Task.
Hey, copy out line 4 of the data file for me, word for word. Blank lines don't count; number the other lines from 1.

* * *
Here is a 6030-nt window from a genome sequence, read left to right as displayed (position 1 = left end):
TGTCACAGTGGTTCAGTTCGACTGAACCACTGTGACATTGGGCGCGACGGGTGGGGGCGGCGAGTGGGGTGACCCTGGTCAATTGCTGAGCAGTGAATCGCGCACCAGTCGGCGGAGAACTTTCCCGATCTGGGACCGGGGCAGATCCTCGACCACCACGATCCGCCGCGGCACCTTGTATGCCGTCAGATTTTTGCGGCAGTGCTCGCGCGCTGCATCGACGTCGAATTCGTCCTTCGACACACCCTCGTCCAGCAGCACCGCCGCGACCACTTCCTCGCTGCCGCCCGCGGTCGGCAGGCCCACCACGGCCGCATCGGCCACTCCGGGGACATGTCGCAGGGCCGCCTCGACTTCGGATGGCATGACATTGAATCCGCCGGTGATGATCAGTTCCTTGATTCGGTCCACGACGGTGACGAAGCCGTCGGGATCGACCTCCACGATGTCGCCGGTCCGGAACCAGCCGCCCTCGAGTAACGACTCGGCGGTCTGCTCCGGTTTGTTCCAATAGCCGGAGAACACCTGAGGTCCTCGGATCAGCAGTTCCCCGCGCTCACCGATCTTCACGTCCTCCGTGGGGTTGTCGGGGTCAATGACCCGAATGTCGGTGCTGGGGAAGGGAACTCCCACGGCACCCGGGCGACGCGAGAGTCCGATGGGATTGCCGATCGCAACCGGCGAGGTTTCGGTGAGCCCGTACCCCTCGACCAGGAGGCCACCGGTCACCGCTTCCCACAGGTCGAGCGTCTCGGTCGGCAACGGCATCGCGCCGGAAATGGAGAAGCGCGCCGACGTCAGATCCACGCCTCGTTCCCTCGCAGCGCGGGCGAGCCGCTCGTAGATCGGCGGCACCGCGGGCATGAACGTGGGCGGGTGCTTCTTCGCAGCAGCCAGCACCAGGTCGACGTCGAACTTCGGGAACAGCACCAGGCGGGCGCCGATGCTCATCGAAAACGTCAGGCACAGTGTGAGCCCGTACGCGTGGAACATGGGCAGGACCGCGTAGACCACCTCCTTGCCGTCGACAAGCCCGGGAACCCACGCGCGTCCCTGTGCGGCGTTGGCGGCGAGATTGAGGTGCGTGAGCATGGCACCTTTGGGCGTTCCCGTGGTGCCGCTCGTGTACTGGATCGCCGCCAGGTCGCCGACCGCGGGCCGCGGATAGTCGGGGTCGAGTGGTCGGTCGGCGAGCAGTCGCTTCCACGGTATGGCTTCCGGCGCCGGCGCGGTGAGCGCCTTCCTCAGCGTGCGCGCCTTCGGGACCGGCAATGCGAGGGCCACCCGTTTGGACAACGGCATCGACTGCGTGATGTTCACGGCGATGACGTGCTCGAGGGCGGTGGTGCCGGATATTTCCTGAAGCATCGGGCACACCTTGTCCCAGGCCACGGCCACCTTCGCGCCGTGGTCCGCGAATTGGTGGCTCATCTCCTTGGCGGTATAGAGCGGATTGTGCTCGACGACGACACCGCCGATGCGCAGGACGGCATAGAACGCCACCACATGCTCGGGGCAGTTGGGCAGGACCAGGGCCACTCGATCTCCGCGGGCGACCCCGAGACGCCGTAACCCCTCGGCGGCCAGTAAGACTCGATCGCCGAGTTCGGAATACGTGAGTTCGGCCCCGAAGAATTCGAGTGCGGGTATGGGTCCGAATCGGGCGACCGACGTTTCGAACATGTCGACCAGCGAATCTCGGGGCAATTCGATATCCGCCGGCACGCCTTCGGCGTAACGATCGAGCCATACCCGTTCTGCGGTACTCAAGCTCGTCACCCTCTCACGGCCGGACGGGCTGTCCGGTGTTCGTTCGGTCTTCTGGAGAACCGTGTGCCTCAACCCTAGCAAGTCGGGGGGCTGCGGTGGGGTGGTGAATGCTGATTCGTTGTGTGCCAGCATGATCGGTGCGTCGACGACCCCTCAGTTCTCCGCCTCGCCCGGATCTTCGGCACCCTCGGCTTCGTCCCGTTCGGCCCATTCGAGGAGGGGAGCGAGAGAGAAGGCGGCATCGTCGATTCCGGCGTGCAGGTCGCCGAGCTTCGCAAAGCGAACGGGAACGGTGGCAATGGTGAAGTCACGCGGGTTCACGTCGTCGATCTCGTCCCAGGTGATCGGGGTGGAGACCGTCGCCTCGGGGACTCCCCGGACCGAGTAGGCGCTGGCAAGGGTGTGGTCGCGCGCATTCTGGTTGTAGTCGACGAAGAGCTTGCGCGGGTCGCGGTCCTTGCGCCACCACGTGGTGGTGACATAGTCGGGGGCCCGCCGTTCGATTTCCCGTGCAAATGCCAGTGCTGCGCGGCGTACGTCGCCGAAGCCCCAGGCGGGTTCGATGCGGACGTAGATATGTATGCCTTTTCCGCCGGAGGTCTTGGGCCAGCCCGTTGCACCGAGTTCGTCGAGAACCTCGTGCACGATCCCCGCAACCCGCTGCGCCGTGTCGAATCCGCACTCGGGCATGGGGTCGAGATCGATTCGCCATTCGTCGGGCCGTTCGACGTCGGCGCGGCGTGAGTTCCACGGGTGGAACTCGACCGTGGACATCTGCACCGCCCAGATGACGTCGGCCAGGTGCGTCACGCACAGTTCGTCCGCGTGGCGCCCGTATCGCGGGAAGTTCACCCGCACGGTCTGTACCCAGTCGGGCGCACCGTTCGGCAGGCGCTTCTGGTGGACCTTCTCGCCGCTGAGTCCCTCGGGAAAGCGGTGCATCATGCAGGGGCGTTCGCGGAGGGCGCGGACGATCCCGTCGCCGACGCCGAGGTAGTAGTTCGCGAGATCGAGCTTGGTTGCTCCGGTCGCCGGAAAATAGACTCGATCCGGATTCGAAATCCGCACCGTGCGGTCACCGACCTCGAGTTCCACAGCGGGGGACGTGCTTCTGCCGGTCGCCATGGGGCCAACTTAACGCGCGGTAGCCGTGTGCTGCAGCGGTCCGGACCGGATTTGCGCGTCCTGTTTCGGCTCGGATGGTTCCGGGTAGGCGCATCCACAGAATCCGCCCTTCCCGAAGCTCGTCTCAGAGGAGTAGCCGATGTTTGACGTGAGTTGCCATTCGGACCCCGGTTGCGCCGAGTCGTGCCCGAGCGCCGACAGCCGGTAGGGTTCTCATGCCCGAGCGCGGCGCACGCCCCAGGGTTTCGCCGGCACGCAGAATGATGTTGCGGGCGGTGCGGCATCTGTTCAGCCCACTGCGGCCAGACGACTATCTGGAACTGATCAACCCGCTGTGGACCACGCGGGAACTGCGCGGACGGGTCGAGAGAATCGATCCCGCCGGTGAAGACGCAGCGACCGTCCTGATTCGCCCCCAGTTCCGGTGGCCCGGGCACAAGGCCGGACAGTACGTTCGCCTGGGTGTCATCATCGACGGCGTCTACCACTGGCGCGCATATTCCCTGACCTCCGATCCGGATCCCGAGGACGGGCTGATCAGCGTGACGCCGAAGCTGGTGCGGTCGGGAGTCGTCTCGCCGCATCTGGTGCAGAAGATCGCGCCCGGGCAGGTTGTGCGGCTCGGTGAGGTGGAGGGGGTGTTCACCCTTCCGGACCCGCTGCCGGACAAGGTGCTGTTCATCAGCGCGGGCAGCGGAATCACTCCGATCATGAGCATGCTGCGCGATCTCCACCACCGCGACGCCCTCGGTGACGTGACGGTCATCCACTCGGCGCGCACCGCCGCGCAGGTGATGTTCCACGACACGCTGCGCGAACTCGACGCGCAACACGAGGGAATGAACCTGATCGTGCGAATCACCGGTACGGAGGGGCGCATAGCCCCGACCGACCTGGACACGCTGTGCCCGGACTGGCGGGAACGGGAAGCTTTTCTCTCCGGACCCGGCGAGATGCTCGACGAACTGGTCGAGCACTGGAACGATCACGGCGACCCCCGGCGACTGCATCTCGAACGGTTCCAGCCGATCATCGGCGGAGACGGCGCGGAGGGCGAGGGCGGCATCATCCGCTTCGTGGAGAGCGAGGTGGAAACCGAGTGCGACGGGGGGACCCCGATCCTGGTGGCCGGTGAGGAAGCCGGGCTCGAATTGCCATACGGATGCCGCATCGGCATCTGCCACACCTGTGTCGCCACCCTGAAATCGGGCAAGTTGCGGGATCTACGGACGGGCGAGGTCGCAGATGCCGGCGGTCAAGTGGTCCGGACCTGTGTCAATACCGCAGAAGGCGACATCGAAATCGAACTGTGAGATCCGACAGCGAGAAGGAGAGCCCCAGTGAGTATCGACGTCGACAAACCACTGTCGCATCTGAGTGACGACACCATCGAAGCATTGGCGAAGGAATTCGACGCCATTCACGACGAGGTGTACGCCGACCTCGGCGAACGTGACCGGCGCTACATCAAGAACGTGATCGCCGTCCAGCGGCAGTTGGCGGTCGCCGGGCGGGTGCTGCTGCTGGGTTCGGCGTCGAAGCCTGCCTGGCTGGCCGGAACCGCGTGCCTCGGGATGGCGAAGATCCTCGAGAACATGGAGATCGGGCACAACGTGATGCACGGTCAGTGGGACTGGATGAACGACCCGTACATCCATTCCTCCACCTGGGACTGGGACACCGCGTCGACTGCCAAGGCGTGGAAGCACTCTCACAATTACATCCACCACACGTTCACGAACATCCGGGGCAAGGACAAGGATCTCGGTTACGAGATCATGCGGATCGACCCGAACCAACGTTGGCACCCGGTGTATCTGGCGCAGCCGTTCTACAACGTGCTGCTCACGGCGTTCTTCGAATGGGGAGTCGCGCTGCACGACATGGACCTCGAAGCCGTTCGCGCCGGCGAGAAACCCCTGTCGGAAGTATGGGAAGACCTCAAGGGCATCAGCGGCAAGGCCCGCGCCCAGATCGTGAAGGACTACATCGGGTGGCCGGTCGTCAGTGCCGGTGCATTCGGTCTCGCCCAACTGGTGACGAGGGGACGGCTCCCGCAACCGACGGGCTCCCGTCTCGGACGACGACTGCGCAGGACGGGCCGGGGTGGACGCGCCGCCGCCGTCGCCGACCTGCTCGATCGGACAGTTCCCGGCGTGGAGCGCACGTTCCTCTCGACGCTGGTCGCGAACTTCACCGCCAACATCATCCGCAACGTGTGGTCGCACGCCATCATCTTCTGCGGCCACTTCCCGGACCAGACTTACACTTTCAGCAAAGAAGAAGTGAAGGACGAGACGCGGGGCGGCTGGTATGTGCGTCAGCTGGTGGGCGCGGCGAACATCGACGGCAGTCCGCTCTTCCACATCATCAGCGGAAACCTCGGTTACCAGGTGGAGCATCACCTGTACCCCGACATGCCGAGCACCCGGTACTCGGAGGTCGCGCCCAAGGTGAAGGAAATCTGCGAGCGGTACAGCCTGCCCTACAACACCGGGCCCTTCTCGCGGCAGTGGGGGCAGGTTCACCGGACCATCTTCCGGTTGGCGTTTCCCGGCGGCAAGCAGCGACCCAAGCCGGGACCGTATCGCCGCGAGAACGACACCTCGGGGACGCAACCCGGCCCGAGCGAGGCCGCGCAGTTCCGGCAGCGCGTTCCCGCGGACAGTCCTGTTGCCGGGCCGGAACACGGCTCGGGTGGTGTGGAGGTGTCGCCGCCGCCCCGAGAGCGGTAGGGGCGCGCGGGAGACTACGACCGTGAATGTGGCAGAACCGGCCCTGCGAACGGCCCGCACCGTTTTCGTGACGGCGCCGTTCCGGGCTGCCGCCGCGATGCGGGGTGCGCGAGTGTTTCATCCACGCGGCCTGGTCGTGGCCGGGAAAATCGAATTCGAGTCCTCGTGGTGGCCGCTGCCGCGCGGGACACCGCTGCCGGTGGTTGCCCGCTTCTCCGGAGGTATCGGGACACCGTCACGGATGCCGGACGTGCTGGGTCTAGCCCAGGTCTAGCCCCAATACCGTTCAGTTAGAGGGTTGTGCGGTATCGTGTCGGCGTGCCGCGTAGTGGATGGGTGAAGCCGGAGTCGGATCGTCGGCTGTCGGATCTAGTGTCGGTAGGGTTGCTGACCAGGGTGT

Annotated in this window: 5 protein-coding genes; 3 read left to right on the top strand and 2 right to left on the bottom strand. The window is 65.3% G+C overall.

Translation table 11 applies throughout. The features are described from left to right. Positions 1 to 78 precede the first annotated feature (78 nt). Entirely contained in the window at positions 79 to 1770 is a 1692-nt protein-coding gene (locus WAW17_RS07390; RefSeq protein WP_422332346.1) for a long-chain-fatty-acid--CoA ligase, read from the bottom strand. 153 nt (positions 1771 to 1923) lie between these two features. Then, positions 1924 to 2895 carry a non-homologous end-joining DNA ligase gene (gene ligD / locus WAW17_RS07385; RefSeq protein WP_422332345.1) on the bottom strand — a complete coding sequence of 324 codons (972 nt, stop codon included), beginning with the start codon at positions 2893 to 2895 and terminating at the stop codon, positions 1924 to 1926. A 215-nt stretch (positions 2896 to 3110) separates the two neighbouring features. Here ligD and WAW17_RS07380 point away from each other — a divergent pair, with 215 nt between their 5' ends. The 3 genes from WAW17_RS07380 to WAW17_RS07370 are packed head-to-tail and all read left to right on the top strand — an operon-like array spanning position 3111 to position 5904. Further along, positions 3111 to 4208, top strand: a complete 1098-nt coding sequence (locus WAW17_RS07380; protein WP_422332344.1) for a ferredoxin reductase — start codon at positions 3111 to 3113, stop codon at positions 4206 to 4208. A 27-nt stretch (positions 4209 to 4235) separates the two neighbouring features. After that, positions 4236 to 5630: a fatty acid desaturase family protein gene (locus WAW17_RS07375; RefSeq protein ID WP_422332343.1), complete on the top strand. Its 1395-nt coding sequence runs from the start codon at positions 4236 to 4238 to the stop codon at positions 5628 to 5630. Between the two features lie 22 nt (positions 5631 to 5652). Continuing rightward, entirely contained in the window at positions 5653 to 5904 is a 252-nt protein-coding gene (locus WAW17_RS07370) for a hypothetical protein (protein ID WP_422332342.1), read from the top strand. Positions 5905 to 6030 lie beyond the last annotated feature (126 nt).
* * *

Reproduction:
Translation table 11 applies throughout. The features are described from left to right. Positions 1 to 78 precede the first annotated feature (78 nt). Entirely contained in the window at positions 79 to 1770 is a 1692-nt protein-coding gene (locus WAW17_RS07390; RefSeq protein WP_422332346.1) for a long-chain-fatty-acid--CoA ligase, read from the bottom strand. 153 nt (positions 1771 to 1923) lie between these two features. Then, positions 1924 to 2895 carry a non-homologous end-joining DNA ligase gene (gene ligD / locus WAW17_RS07385; RefSeq protein WP_422332345.1) on the bottom strand — a complete coding sequence of 324 codons (972 nt, stop codon included), beginning with the start codon at positions 2893 to 2895 and terminating at the stop codon, positions 1924 to 1926. A 215-nt stretch (positions 2896 to 3110) separates the two neighbouring features. Here ligD and WAW17_RS07380 point away from each other — a divergent pair, with 215 nt between their 5' ends. The 3 genes from WAW17_RS07380 to WAW17_RS07370 are packed head-to-tail and all read left to right on the top strand — an operon-like array spanning position 3111 to position 5904. Further along, positions 3111 to 4208, top strand: a complete 1098-nt coding sequence (locus WAW17_RS07380; protein WP_422332344.1) for a ferredoxin reductase — start codon at positions 3111 to 3113, stop codon at positions 4206 to 4208. A 27-nt stretch (positions 4209 to 4235) separates the two neighbouring features. After that, positions 4236 to 5630: a fatty acid desaturase family protein gene (locus WAW17_RS07375; RefSeq protein ID WP_422332343.1), complete on the top strand. Its 1395-nt coding sequence runs from the start codon at positions 4236 to 4238 to the stop codon at positions 5628 to 5630. Between the two features lie 22 nt (positions 5631 to 5652). Continuing rightward, entirely contained in the window at positions 5653 to 5904 is a 252-nt protein-coding gene (locus WAW17_RS07370) for a hypothetical protein (protein ID WP_422332342.1), read from the top strand. Positions 5905 to 6030 lie beyond the last annotated feature (126 nt).